Abideen Olasupo, an expert on public policy, told CNN that the uncertainty about this year's elections has turned off a lot of people. Olasupo said:
Nigerian voters are currently the most disturbed and confused voters in the world right now because they are not sure if the election will hold; and if it will hold, they are not sure if the process will not be manipulated.- Olasupo
Citizens have also been upset by a plan to stop politicians from stockpiling cash so they can buy votes by making the old currency notes useless. But there are worries that not having enough of the new naira notes could make it hard to vote.
The electoral body INEC is said to have warned that if banks don't give out enough of the new cash, it could be hard to pay the temporary workers and security guards who will be needed to run thousands of polling stations on Feb. 25 for the presidential and parliamentary elections.
INEC says that people won't be able to vote in more than 200 polling places across Nigeria, such as in the states of Imo and Taraba, which have a lot of problems with violence.
Parts of the country have been terrorized by kidnappings for money by separatist gangs and roving gunmen called "bandits."
Some Nigerians still haven't gotten their permanent voter's card (PVC) even though the election is in less than a week. This makes it harder for them to vote.
Michael Famoroti, co-founder and head of intelligence at data company Stears, tells CNN that important issues like security and the economy will be at the top of voters' minds and could affect how they vote.
“Nigerians fall under two buckets: One is insecurity. However, overall, the main issue that Nigerians agree needs to be dealt with is the economy,” he said, with concerns ranging from poverty to unemployment and policy. Famoroti says:
The cash crunch, petrol scarcity … are issues that are likely going to be top of mind for those who make it to the polls and arguably could sway the votes.- Famoroti
Millions of people are having trouble getting their hands on the new versions of bank notes because there isn't enough fuel and there aren't enough of the newly redesigned local currency.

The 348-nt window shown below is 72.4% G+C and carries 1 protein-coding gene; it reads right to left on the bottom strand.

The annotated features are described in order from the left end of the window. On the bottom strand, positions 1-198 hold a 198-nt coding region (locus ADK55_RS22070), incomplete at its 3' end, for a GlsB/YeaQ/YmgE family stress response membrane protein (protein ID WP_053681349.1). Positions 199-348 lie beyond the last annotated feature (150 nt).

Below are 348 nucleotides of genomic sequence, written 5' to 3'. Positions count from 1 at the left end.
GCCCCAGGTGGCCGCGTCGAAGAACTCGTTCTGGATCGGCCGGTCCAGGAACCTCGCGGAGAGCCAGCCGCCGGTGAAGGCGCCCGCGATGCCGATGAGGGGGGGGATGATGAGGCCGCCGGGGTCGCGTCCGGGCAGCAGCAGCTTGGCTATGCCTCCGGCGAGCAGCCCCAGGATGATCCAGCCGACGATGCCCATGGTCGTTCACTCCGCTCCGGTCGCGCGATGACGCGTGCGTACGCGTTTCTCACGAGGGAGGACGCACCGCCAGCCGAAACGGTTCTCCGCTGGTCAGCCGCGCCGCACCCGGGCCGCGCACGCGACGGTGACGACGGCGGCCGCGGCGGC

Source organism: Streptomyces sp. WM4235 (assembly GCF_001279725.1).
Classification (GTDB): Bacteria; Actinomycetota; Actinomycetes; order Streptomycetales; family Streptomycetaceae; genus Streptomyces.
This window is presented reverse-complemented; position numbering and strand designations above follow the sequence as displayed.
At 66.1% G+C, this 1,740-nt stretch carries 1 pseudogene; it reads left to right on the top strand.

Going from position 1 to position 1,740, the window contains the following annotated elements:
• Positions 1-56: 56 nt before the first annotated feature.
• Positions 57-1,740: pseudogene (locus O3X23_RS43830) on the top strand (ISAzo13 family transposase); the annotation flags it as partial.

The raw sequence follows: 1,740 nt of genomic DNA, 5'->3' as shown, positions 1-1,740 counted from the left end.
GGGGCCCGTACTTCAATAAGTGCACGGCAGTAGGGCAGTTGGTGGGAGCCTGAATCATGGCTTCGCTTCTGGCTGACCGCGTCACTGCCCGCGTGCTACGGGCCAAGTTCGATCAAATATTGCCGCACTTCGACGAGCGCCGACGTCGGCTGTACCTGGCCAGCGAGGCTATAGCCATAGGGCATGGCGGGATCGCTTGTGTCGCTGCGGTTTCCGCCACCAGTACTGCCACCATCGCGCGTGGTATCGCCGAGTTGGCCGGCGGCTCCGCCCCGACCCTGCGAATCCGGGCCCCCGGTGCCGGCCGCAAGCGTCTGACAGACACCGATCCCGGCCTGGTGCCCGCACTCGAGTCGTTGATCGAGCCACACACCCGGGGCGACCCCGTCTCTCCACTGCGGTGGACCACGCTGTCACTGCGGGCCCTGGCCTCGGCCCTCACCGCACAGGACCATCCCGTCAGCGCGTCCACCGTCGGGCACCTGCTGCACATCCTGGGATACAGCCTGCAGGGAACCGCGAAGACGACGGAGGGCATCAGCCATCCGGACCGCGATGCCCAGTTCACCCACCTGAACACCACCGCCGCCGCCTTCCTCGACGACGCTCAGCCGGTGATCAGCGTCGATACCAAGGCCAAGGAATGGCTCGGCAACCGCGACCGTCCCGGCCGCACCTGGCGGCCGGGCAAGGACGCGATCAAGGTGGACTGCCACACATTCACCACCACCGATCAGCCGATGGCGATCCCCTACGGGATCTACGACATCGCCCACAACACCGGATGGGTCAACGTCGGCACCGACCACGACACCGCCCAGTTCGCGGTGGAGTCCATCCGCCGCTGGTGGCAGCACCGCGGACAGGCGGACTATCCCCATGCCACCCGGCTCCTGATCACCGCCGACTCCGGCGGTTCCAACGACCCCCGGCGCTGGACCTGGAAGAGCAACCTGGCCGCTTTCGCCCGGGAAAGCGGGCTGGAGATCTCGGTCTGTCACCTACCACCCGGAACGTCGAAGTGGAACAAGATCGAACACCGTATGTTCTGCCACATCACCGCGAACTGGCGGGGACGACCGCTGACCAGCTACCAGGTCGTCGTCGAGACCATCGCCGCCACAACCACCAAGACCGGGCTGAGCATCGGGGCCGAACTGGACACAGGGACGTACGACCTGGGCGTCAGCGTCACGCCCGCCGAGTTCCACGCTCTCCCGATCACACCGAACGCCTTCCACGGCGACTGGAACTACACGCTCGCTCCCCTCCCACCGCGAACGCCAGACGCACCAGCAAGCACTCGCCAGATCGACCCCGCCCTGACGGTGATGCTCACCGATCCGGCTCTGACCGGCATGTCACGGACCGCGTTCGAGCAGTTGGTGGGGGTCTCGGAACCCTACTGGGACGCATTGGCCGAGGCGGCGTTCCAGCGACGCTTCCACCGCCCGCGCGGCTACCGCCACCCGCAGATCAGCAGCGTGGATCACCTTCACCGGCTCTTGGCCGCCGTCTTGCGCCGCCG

Nigerians expect the winner of the presidential election to get right to work on solving the country's problems, such as the growing debt, oil theft, and a controversial gasoline subsidy that keeps the country from getting a lot of oil money.
Some of these problems have been promised to be fixed by the top three candidates. Tinubu of the ruling party promises to create jobs, grow the economy, and "obliterate terror, kidnapping, banditry, and violent crime from the face of our nation."
Touting a “recover Nigeria” mantra, the PDP’s Abubakar says he wants to “block government wastages” by first running a small government, weaning the country off the petrol subsidy, and making it “the hub of crude oil refining in Africa.”
The Labour Party’s Obi says his government will be keen to shift Nigeria’s focus “from consumption to production” while also being determined “to fight and significantly reduce corruption” and create systems to reduce unemployment, insecurity, and inflation.
Stears's poll shows that if a lot of people vote, Obi will win over the two main opponents. The Stears poll says that Tinubu will win if fewer people vote. Famoroti told CNN:
There was a scenario where we only considered voters who had picked up their PVC … based on that scenario, the Labour Party candidate is the most likely winner.- Famoroti
“However, we then also estimated a low turnout scenario. The idea is that these are the harder than hardcore voters and those that most likely will turn up to vote on the day. Under that scenario, the APC candidate … emerges victorious,” he added.
A Lagos-based poll called SBM Intelligence doesn't pick a frontrunner, but it does say that Obi and Abubakar could get enough votes to meet the 25% vote spread in 24 of Nigeria's 36 states that the law requires to win.
The Political Africa Initiative (POLAF), which polled three million people, has a different prediction. They say that the race between the opposition PDP (with 38% of the vote) and the ruling APC (with 29% of the vote) will be close.
Obi's Labour Party is expected to get 27% of the vote, which would put it in third place.
Moghalu, a political economist, told CNN that this election is very hard to predict.
“That’s because of the ‘Third Force’ factor of Labor Party candidate Peter Obi, which has scrambled the projections of the two traditionally dominant parties, APC and PDP. Moghalu said:
While many still believe one of the two will come out on top ultimately, the fact that several scientific opinion polls have put Obi in the lead means that the possibility of an upset clearly exists.- Moghalu
Moghalu thinks that Nigerians may vote mostly based on their race, religion, and traditional party affiliations.
“The only major factor that is an ‘issue’, and will influence many votes, is the hunger for a change in direction which millions of young and middle-aged voters have, and for that reason support Obi. Will that be enough to propel him to victory? That’s the X-factor.”